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RAF PRU Pink?


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The forthcoming KP 72nd scale Spitfire PR.X shows an example from 541 squadron in PRU Pink but did this colour ever exist or is it a perpetuated myth perhaps? I know Xtracolor do such a colour but this may not relate to WW2 PR Spitfires.

 

The Alfred Price book, 'The Spitfire Story' has some pics of FR.IX's which are described as being in pale pink so I'm assuming there is some credence behind the use of this colour.

 

Regards

Colin.

 

 

Edited by fishplanebeer
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It is a real color, actually applied to some Spitfires used in low level tactical reconnaissance. Unlikely to be seen on any high altitude PR Spitfires.

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Spitfire FR.IX

 

A simple internet search for PRU Spitfires will give you a ton of hideously bright pink models and profiles and also the above picture which is thought to be a genuine colour photo.

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Wow pink. I would have thought the pink would have been a better color for high altitude concealment than for low altitude. Doesn't make sense to me at all. Then again I'm not familiar with the types.

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The late Edgar Brooks managed to find a sample of the PRU Pink in an archive. He said it was so pale that the only way to know it was pink was if you held something white to it. Then you could see the contrast.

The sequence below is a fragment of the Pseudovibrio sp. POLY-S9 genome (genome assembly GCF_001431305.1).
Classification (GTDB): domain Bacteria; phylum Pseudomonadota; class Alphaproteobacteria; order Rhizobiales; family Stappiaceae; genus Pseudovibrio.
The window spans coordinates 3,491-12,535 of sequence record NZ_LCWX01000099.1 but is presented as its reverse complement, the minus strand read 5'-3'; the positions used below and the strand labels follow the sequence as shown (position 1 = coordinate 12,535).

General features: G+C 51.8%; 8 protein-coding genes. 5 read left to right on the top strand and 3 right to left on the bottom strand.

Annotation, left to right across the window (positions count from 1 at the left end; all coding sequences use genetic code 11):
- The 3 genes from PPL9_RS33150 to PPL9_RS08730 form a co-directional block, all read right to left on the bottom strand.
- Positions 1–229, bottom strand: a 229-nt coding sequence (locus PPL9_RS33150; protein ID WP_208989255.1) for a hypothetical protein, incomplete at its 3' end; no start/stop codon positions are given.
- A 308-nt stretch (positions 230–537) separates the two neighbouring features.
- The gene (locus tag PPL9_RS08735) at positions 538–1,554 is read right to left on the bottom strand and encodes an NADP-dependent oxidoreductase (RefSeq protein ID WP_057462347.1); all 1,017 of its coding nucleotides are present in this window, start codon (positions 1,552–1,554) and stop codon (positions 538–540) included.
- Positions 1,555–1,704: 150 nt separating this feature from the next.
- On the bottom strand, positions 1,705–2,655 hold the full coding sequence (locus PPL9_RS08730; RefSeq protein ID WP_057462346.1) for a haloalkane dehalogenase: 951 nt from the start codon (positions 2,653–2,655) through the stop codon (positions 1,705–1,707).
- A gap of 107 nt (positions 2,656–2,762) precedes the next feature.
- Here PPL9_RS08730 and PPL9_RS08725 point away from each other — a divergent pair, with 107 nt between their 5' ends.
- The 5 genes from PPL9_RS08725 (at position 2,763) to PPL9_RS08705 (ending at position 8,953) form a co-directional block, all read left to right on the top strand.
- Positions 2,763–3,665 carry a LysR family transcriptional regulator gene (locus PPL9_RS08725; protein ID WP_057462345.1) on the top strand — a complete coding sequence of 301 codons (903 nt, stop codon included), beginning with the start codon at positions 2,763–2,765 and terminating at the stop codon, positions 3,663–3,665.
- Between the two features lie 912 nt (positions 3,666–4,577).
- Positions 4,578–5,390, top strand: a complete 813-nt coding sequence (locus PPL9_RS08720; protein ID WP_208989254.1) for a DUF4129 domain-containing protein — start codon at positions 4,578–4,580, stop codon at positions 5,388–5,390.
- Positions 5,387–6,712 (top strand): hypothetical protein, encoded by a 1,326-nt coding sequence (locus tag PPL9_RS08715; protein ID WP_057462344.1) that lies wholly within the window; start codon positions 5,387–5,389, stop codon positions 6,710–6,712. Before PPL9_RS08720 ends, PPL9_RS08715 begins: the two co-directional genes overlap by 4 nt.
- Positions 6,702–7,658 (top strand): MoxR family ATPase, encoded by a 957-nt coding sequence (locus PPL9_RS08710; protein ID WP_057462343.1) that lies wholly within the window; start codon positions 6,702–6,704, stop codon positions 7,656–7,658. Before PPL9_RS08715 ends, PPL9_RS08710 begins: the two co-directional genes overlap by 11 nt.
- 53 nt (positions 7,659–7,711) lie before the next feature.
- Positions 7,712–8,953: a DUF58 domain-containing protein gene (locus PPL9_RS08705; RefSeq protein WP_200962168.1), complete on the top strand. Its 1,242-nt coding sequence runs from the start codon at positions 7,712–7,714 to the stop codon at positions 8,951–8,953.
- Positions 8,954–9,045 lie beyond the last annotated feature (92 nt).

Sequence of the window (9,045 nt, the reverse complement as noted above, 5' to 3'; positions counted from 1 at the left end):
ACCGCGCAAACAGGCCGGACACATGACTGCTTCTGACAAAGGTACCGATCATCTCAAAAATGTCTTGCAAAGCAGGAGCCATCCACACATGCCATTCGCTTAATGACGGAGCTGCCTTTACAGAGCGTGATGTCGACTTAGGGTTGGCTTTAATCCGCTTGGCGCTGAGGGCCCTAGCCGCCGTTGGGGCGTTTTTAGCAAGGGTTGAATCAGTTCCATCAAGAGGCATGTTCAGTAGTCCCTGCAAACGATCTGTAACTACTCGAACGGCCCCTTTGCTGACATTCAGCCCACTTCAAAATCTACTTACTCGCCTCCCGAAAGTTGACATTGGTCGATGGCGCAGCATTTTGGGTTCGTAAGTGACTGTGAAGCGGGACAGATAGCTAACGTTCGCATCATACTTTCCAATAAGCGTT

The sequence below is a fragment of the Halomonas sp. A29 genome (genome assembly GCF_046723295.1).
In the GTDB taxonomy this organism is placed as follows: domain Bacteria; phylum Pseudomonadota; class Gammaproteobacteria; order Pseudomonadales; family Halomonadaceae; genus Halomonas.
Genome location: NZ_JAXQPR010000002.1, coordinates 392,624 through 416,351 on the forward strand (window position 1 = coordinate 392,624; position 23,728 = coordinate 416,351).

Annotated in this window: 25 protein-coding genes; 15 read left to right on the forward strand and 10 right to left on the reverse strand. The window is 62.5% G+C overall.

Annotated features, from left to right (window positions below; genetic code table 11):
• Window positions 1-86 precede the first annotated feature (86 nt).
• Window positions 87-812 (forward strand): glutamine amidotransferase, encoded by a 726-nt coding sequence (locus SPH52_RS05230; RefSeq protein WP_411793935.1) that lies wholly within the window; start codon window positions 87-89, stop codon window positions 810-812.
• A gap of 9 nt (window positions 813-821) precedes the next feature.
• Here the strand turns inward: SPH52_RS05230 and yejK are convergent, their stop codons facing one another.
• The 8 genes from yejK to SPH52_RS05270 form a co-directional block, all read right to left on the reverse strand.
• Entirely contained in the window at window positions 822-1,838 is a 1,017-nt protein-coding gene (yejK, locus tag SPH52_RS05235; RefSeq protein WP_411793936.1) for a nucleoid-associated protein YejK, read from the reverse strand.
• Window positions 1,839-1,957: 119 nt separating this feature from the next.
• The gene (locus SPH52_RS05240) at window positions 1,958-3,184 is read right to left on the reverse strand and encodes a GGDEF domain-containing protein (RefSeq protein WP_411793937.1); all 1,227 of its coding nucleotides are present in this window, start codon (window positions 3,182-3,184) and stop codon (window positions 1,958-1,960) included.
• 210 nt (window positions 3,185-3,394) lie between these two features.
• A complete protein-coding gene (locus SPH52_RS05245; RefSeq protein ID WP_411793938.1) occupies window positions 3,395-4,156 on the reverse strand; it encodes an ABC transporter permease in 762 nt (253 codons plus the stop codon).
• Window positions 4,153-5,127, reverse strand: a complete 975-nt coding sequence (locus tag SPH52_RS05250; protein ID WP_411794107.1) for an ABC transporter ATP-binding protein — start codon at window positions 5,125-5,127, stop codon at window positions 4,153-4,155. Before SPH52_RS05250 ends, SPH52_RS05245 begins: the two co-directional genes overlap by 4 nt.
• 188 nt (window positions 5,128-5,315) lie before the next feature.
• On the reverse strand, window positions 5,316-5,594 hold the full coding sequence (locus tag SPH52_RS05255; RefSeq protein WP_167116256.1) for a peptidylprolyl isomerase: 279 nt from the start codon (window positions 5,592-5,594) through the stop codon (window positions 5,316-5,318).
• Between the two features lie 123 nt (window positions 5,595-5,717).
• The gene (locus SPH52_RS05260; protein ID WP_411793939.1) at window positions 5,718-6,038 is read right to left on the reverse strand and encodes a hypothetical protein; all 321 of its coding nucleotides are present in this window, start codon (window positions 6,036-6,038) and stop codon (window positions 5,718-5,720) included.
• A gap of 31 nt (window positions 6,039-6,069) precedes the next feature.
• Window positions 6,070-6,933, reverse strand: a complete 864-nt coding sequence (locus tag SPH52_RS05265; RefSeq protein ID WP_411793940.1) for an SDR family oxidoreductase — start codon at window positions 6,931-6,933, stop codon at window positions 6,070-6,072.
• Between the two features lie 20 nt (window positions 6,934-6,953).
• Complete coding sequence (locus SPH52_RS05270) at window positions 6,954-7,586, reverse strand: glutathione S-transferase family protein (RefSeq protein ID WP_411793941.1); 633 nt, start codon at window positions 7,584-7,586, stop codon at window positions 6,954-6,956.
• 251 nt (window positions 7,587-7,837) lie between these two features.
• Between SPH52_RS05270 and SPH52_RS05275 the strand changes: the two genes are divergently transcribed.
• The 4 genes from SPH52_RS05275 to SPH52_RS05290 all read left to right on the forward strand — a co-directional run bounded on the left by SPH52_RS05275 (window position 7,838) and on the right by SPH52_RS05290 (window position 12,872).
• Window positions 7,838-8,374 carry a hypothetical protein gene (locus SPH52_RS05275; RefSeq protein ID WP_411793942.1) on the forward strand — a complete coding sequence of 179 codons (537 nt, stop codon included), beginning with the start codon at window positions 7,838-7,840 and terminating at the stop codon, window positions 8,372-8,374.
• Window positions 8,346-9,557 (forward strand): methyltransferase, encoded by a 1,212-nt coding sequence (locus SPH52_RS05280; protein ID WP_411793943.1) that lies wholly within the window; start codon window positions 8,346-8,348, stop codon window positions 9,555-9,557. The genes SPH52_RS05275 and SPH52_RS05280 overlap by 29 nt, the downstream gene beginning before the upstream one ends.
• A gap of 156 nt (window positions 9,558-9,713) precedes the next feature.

When I built my FR IX, I did just that and used the invasion stripes to provide the contrast. 

 

IMG_20160309_160428-600x413.jpg

 

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2 hours ago, Mycapt65 said:

Wow pink. I would have thought the pink would have been a better color for high altitude concealment than for low altitude. Doesn't make sense to me at all. Then again I'm not familiar with the types.

 The skies of industrial Europe in the 1940's were filled with industrial pollution which could give a yellowish coloured tinge to the predominantly cloudy sky. Add in the reddish low-angled sun at dawn and dusk - ideal illumination for some targets in low-level photography - and you have the basis for a "warm-off-white" overall camouflage...

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In reality PRU Pink was little more than an off white and is often described as white in various documents. The colour was used on some Spitfire Type Gs when it (the colour) was introduced for dicing in 1941. It was later used on 16 Sqn's FR.IXs when they started to fly more low level sorties. The colour was found to better blend into low cloud under certain light conditions.

Edited by Andy Fletcher
Typo
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It is a colour, but I don't believe it was used on PR Xs - it was intended for low level use, and the PRX was a high altitude aircraft. I think it's a mis-interpretation of the fact that blue/greys often appear lighter in WW2 BW photos

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As mentioned above, this is what Edgar had to say.

Posted 09 March 2014 - 10:04 AM

Off-white; there's a sample in the National Archives, and, in order to see that it is pink, it was necessary to lay it on a sheet of white paper. I've had it matched, but it's pointless putting it on here, since you wouldn't see it.

Before anyone says that it will have faded, in all the ensuing years, in the same envelope (kept in a folder, in a file, in a darkened room,) there's a sample of P.R.U. blue, and it still matches the prescribed colour (tested by machine, not just eyesight.)

Edgar

 

Cheers

 

Dennis

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I think the general thinking is that the Mk.X were not painted PRU pink - 

 

As for Xtracolor PRU Pink, the old tin I have is far too pink. White with a little pink or red added would be better.